Remembering Northern Ireland Journalist Lyra McKee
LULU GARCIA-NAVARRO, HOST:
Police in Londonderry, Northern Ireland, have arrested two men in the death of Lyra McKee, a journalist and activist who was killed Thursday as she witnessed rioting there. The city is also known as Derry. Its chief detective warned yesterday of a new breed of militant threatening peace in Northern Ireland. For more on McKee and on the violence, we turn to the Press Association journalist Aoife Moore. She's in Dublin. Welcome to the program.
AOIFE MOORE: Thank you. Hello.
GARCIA-NAVARRO: So just your reaction to what happened. It must be very difficult for the community there.
MOORE: Absolutely. I mean, Creggan, where Lyra was killed, is a really tight-knit community anyway. And when such a tragedy happens, like Lyra's death, it's really shaken the people who live there. I mean, these are people who have, you know, overcome already so many years of trauma. And I think they thought that was very much behind them. And to have an innocent woman killed on their streets again is just an - like a hardy (ph) kind of revert back to.
GARCIA-NAVARRO: Do we know more today about what happened on the street during this riot? Was this an accident? Or was it targeted?
MOORE: It doesn't appear at the moment that Lyra was targeted. It appears the gunman, who was crouched down behind a wall, was firing indiscriminately in the direction of a police blockade. And Lyra and a few of her friends and a few journalists were on the other side of the blockade. And when he fired those scattered shots into the blockade, one hit Lyra in the crossfire.
GARCIA-NAVARRO: And the accused - what's known about them?
MOORE: At the minute, all that's known is there's - two men have been arrested. They're 18 and 19 - so very young men. But for Derry people, this hasn't come as much of a surprise - the age of the men. These dissident republican groups that carry out these kinds of flashpoints tend to use younger, teenage men - maybe from like a vulnerable community and kind of use them to carry out these kinds of attacks.
GARCIA-NAVARRO: Lyra was 29. She was a fellow journalist and a beautiful writer whose "Letter To My 14-Year-Old Self" five years ago was widely praised. Can you tell me a little bit more about her work and what you know of her life?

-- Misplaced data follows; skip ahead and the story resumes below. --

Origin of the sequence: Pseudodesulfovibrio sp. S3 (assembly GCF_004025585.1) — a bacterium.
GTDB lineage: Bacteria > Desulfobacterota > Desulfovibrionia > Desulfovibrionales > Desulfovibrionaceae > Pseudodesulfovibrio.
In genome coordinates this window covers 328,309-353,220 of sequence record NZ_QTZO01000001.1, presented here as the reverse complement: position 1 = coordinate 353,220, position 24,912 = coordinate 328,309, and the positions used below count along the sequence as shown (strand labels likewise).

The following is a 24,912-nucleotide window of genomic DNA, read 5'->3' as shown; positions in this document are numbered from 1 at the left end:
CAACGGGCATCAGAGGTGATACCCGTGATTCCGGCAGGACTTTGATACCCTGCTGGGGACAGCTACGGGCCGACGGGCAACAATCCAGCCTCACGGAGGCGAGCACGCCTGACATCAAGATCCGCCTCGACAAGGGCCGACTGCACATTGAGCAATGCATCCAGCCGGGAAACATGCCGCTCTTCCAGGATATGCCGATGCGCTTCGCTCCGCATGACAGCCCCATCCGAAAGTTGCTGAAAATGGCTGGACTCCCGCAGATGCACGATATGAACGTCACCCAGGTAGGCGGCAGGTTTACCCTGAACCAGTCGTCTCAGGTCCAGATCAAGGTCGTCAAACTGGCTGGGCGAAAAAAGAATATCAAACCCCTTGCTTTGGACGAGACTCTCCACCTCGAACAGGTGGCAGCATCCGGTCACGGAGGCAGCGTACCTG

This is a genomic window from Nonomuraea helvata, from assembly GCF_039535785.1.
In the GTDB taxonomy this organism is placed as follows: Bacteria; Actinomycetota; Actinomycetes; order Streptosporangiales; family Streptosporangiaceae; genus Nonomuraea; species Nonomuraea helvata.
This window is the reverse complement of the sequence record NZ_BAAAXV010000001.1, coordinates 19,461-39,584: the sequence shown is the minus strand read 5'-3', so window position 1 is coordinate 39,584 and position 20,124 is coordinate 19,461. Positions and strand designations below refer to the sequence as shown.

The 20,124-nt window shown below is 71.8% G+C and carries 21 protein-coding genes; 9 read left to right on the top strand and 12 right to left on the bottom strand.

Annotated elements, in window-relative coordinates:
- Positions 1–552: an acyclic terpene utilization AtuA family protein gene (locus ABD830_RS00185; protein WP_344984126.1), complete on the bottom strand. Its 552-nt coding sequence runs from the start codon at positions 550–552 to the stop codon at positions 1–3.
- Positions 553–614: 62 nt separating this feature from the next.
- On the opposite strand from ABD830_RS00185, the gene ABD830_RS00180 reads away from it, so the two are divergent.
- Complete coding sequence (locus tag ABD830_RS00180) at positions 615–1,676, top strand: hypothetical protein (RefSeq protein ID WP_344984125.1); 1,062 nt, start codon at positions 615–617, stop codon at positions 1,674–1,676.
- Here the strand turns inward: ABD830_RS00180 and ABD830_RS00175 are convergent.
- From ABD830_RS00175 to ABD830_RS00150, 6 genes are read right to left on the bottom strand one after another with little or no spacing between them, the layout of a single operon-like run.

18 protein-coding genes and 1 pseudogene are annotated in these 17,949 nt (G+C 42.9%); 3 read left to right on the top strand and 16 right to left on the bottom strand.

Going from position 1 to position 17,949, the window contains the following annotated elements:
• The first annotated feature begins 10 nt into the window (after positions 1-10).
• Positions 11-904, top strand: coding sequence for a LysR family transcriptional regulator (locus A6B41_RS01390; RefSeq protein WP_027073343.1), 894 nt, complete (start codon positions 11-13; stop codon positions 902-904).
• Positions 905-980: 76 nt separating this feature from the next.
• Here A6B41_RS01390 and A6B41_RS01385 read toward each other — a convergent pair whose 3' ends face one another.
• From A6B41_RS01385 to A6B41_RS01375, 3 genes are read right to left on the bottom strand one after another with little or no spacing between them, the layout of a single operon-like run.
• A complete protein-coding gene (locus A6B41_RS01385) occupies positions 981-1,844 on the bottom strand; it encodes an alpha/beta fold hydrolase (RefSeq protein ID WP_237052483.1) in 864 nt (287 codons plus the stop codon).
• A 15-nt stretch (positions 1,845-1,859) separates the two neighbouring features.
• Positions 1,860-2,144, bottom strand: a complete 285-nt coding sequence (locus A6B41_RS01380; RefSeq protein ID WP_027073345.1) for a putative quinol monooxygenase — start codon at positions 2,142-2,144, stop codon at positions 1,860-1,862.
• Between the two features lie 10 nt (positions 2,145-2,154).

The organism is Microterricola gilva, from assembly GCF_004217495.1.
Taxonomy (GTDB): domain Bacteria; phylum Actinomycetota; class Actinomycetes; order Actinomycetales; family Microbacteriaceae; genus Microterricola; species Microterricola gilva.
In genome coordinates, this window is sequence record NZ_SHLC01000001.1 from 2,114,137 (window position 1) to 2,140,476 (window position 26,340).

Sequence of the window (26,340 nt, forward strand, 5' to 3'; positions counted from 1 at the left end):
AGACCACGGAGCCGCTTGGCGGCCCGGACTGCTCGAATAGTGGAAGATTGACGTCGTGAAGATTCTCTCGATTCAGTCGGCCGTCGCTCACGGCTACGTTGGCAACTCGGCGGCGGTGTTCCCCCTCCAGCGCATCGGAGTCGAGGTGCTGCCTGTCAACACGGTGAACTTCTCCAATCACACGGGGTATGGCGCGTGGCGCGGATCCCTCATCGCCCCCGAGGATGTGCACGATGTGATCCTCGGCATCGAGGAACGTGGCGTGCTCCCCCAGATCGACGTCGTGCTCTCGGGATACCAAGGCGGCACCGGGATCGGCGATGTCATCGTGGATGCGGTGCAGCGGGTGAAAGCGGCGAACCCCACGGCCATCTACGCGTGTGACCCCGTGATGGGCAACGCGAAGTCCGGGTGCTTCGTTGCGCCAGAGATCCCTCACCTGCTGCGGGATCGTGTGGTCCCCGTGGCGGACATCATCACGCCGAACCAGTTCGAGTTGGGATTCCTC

MOORE: Yeah. So Lyra was, as you say, a beautiful writer. She specialized in kind of feature work and long-form essays. She was an activist, an LGBT woman. She often wrote about her challenges and what she felt about being a gay woman in Northern Ireland. And her work, although political, is often political in the sense of the young people who've been left behind since the troubles. We're supposedly living in a time of peace now. And people like me and Lyra here in our late 20s - although we remember the army on the streets, we also remember the Good Friday Agreement. And we were very young when it was signed. But there are masses of problems that have been left behind as we kind of live in the shadow of the troubles. And her - a lot of her work reflected that.
GARCIA-NAVARRO: One of the things that's striking about this is that the alleged assailants weren't born when the peace deal was struck in Northern Ireland. Both you and Lyra weren't even 10 years old when the Good Friday Agreement was signed. I understand that your family has also been affected by violence and that you're from Derry.
MOORE: Absolutely. I mean, I grew up on the streets where Lyra died. And like most families in Creggan and the wider Derry community, my mom's brother was shot and killed on Bloody Sunday. That's very common in Derry. I think you would struggle to find a household that hasn't been touched in some way by violence. So I'm not very special in that sense.
GARCIA-NAVARRO: Why do you think violence is flaring again and young people are dying now in violence that was supposed to have been done away with?
MOORE: I do think - and like Lyra said herself - that we've been denied the spoils of peace. We are still living in the shadow of the troubles. And that shadow leads to unemployment, poverty, lack of infrastructure. Young people really need to go away from Northern Ireland to work or to go to university or kind of, like, live their lives like our peers get on the British mainland.
GARCIA-NAVARRO: That's Aoife Moore, a journalist with the Press Association. She spoke with us from Dublin.
MOORE: Thank you.
(SOUNDBITE OF CASPIAN'S "HYMN FOR THE GREATEST GENERATION")
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